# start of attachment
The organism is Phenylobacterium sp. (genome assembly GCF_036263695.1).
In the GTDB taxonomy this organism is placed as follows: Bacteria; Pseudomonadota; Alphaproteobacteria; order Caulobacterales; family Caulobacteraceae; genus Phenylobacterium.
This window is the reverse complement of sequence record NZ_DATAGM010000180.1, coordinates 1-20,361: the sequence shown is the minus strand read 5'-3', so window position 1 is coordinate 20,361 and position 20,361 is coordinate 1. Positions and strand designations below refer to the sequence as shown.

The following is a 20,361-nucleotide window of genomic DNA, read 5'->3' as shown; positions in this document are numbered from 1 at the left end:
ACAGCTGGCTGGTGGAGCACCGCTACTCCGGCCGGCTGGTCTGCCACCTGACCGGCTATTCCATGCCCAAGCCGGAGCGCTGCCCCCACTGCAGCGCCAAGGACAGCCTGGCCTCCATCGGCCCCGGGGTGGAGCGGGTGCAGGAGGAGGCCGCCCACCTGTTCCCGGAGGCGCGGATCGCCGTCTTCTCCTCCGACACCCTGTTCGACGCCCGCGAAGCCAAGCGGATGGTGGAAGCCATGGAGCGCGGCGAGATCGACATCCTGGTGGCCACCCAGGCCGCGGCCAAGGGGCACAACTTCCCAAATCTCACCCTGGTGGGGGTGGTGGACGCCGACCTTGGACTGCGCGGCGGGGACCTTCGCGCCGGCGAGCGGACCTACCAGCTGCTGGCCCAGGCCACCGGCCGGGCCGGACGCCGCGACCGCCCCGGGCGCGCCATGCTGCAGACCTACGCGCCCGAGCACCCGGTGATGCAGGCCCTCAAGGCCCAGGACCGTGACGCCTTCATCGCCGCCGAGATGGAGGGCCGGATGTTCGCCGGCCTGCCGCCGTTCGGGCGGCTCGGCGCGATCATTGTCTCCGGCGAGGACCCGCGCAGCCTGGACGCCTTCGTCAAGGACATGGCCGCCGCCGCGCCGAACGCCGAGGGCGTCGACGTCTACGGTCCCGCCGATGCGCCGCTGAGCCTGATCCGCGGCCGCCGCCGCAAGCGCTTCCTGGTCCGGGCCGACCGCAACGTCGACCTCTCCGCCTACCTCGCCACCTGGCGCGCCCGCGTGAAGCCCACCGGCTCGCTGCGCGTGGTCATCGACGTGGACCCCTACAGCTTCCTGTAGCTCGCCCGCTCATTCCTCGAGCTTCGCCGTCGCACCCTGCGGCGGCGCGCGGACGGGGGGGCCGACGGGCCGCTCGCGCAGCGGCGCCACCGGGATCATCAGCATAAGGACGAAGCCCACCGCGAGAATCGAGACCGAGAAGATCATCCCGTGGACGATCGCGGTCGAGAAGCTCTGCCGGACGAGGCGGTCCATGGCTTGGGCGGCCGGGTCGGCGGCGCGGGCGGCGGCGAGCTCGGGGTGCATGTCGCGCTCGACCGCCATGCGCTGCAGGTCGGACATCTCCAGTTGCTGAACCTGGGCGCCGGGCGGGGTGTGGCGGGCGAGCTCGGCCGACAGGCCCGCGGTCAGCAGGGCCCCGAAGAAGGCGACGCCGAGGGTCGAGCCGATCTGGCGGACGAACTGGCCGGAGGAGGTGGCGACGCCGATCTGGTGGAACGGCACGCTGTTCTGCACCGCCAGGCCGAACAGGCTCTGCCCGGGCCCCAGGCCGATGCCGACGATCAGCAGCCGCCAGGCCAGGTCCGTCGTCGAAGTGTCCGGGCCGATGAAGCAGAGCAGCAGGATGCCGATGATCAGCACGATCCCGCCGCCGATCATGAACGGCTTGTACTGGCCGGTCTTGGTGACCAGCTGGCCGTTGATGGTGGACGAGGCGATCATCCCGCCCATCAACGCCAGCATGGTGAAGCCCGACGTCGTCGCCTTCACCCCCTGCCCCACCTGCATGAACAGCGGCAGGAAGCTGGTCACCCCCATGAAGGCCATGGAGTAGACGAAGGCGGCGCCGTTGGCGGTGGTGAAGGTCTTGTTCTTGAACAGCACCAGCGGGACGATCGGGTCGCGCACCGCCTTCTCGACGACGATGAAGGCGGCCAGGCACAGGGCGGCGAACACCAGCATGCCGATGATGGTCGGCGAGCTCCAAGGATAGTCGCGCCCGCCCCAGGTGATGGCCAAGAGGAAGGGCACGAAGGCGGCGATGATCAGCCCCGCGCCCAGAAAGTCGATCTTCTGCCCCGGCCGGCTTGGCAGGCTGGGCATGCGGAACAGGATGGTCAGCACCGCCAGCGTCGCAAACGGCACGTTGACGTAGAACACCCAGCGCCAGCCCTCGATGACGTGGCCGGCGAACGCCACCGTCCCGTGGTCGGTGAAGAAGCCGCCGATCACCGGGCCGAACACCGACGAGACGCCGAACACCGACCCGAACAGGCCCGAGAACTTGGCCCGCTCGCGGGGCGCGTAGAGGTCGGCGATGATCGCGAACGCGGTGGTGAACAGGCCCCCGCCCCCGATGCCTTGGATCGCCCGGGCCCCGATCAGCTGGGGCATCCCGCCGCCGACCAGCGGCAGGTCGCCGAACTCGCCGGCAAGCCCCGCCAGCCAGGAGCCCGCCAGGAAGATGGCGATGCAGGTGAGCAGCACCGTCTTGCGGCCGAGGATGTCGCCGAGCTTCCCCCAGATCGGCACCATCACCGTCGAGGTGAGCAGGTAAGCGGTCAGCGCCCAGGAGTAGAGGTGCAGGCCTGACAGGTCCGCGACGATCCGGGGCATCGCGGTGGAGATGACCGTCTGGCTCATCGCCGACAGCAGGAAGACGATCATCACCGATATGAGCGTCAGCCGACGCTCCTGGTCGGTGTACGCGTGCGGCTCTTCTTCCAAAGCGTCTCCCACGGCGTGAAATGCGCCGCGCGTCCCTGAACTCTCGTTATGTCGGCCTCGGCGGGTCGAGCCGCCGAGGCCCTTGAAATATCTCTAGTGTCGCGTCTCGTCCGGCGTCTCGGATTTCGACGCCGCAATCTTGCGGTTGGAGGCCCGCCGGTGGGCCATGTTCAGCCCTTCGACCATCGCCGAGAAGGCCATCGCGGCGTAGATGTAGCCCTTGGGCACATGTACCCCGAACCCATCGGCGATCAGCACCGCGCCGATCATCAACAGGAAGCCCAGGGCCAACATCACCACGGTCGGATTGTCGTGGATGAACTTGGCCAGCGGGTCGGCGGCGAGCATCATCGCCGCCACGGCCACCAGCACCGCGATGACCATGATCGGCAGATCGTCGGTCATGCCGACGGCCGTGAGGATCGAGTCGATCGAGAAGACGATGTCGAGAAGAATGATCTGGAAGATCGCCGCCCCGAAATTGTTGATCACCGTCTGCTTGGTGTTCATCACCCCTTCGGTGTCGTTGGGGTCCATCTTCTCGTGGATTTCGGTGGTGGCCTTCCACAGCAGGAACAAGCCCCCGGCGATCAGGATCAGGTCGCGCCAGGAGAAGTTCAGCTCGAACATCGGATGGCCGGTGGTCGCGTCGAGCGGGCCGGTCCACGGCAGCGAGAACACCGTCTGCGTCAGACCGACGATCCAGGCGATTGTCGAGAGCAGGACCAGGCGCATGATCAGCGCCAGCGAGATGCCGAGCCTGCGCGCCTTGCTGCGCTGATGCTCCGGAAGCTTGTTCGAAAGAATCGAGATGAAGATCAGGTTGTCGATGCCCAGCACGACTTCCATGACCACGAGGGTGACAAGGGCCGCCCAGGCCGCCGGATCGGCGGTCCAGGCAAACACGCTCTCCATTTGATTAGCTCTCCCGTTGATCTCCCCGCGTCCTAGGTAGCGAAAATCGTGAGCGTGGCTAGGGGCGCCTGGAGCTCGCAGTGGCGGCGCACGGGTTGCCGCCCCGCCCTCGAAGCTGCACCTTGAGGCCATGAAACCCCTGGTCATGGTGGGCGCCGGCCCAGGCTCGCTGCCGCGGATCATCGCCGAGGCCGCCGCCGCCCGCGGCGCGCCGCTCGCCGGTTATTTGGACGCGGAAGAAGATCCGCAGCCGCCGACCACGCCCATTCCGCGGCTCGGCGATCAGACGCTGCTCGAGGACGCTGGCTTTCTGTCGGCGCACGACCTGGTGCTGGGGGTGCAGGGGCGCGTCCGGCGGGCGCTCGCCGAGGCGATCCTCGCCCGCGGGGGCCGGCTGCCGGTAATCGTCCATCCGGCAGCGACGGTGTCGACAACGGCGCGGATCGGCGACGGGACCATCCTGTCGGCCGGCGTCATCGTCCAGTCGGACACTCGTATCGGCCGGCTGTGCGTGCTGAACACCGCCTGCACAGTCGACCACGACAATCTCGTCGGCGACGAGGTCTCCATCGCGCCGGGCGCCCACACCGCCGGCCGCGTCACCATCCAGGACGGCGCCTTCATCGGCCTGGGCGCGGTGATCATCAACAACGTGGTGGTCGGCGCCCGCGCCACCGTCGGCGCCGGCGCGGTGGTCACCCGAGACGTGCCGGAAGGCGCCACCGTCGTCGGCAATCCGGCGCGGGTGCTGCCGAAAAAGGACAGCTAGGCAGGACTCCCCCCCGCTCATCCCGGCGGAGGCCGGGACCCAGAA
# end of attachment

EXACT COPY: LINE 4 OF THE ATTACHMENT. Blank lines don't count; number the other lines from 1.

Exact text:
The following is a 20,361-nucleotide window of genomic DNA, read 5'->3' as shown; positions in this document are numbered from 1 at the left end: